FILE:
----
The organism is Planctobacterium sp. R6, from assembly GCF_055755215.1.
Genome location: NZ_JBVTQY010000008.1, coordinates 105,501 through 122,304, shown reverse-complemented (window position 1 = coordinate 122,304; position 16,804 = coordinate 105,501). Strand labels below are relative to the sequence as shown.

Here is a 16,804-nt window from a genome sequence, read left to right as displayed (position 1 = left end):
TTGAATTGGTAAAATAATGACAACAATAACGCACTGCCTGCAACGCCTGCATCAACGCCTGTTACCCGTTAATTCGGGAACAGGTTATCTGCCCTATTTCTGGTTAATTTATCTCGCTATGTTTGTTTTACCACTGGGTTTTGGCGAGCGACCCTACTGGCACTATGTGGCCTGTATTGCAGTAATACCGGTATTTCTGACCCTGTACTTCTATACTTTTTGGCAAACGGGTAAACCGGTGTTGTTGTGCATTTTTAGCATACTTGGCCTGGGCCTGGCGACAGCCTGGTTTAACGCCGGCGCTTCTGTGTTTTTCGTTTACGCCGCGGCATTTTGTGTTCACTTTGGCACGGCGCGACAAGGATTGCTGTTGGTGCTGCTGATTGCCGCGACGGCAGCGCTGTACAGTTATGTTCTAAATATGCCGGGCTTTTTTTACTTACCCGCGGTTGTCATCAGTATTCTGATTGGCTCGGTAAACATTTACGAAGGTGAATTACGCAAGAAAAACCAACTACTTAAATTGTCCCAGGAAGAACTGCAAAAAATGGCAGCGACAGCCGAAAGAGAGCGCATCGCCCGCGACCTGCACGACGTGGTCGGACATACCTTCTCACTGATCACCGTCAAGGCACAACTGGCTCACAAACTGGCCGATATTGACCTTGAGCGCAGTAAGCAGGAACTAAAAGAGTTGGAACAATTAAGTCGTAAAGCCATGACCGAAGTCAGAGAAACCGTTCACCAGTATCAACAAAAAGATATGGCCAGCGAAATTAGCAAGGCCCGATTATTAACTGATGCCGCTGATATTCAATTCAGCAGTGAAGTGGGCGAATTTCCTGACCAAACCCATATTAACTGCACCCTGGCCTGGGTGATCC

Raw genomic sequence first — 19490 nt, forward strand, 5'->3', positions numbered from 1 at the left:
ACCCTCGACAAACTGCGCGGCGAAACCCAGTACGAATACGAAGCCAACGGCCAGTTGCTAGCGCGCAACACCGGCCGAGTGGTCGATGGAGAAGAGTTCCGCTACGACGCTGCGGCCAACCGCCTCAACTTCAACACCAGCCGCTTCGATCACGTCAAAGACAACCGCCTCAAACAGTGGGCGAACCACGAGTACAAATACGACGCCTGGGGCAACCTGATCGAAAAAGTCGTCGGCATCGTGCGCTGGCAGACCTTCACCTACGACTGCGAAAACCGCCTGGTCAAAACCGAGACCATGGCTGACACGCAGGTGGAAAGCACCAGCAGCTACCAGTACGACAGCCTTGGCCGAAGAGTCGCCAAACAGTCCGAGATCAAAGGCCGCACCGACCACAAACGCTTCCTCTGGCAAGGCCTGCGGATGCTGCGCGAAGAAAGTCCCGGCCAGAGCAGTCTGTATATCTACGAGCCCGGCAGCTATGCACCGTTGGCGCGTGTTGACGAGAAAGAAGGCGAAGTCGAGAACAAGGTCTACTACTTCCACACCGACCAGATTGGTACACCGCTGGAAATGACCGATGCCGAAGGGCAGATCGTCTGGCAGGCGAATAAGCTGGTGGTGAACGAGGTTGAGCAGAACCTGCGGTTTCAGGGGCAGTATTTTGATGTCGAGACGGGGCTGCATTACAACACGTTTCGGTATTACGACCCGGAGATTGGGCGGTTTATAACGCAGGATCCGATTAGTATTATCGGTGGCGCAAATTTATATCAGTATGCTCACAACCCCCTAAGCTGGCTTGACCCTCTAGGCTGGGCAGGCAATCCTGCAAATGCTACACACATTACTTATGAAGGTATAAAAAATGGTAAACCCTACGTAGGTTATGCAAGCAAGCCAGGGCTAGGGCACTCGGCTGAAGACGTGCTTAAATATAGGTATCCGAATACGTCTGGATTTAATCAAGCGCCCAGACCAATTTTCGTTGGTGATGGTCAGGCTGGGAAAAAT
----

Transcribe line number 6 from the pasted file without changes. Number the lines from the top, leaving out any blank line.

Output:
ACCCTCGACAAACTGCGCGGCGAAACCCAGTACGAATACGAAGCCAACGGCCAGTTGCTAGCGCGCAACACCGGCCGAGTGGTCGATGGAGAAGAGTTCCGCTACGACGCTGCGGCCAACCGCCTCAACTTCAACACCAGCCGCTTCGATCACGTCAAAGACAACCGCCTCAAACAGTGGGCGAACCACGAGTACAAATACGACGCCTGGGGCAACCTGATCGAAAAAGTCGTCGGCATCGTGCGCTGGCAGACCTTCACCTACGACTGCGAAAACCGCCTGGTCAAAACCGAGACCATGGCTGACACGCAGGTGGAAAGCACCAGCAGCTACCAGTACGACAGCCTTGGCCGAAGAGTCGCCAAACAGTCCGAGATCAAAGGCCGCACCGACCACAAACGCTTCCTCTGGCAAGGCCTGCGGATGCTGCGCGAAGAAAGTCCCGGCCAGAGCAGTCTGTATATCTACGAGCCCGGCAGCTATGCACCGTTGGCGCGTGTTGACGAGAAAGAAGGCGAAGTCGAGAACAAGGTCTACTACTTCCACACCGACCAGATTGGTACACCGCTGGAAATGACCGATGCCGAAGGGCAGATCGTCTGGCAGGCGAATAAGCTGGTGGTGAACGAGGTTGAGCAGAACCTGCGGTTTCAGGGGCAGTATTTTGATGTCGAGACGGGGCTGCATTACAACACGTTTCGGTATTACGACCCGGAGATTGGGCGGTTTATAACGCAGGATCCGATTAGTATTATCGGTGGCGCAAATTTATATCAGTATGCTCACAACCCCCTAAGCTGGCTTGACCCTCTAGGCTGGGCAGGCAATCCTGCAAATGCTACACACATTACTTATGAAGGTATAAAAAATGGTAAACCCTACGTAGGTTATGCAAGCAAGCCAGGGCTAGGGCACTCGGCTGAAGACGTGCTTAAATATAGGTATCCGAATACGTCTGGATTTAATCAAGCGCCCAGACCAATTTTCGTTGGTGATGGTCAGGCTGGGAAAAAT